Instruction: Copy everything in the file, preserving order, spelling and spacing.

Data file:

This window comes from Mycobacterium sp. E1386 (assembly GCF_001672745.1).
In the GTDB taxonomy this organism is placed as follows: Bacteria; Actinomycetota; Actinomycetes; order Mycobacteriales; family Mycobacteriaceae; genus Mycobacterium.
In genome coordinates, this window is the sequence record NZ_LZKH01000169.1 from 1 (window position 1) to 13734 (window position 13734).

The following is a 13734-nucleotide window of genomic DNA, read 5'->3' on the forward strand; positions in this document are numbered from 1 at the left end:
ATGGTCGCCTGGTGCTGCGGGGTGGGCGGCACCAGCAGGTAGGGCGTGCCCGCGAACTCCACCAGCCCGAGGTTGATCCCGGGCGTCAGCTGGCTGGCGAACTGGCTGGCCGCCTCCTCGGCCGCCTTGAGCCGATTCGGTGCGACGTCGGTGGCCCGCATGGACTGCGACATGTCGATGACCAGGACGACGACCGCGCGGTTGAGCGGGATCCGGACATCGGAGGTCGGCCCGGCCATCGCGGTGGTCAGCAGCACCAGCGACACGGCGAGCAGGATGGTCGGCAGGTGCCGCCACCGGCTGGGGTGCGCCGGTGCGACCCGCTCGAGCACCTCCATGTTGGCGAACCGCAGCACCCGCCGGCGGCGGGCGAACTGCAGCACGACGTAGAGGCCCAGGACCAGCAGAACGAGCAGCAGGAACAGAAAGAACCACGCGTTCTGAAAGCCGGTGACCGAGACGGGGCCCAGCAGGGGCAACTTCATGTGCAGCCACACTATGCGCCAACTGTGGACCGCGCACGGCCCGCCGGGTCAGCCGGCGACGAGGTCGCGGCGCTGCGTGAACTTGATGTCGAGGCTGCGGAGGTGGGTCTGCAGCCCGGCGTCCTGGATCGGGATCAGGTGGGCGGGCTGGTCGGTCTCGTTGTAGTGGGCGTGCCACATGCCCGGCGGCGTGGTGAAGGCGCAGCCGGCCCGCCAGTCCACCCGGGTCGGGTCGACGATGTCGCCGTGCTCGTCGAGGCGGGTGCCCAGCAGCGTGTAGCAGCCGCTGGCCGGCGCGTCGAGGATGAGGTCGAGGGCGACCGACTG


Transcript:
This window comes from Mycobacterium sp. E1386 (assembly GCF_001672745.1).
In the GTDB taxonomy this organism is placed as follows: Bacteria; Actinomycetota; Actinomycetes; order Mycobacteriales; family Mycobacteriaceae; genus Mycobacterium.
In genome coordinates, this window is the sequence record NZ_LZKH01000169.1 from 1 (window position 1) to 13734 (window position 13734).

The following is a 13734-nucleotide window of genomic DNA, read 5'->3' on the forward strand; positions in this document are numbered from 1 at the left end:
ATGGTCGCCTGGTGCTGCGGGGTGGGCGGCACCAGCAGGTAGGGCGTGCCCGCGAACTCCACCAGCCCGAGGTTGATCCCGGGCGTCAGCTGGCTGGCGAACTGGCTGGCCGCCTCCTCGGCCGCCTTGAGCCGATTCGGTGCGACGTCGGTGGCCCGCATGGACTGCGACATGTCGATGACCAGGACGACGACCGCGCGGTTGAGCGGGATCCGGACATCGGAGGTCGGCCCGGCCATCGCGGTGGTCAGCAGCACCAGCGACACGGCGAGCAGGATGGTCGGCAGGTGCCGCCACCGGCTGGGGTGCGCCGGTGCGACCCGCTCGAGCACCTCCATGTTGGCGAACCGCAGCACCCGCCGGCGGCGGGCGAACTGCAGCACGACGTAGAGGCCCAGGACCAGCAGAACGAGCAGCAGGAACAGAAAGAACCACGCGTTCTGAAAGCCGGTGACCGAGACGGGGCCCAGCAGGGGCAACTTCATGTGCAGCCACACTATGCGCCAACTGTGGACCGCGCACGGCCCGCCGGGTCAGCCGGCGACGAGGTCGCGGCGCTGCGTGAACTTGATGTCGAGGCTGCGGAGGTGGGTCTGCAGCCCGGCGTCCTGGATCGGGATCAGGTGGGCGGGCTGGTCGGTCTCGTTGTAGTGGGCGTGCCACATGCCCGGCGGCGTGGTGAAGGCGCAGCCGGCCCGCCAGTCCACCCGGGTCGGGTCGACGATGTCGCCGTGCTCGTCGAGGCGGGTGCCCAGCAGCGTGTAGCAGCCGCTGGCCGGCGCGTCGAGGATGAGGTCGAGGGCGACCGACTG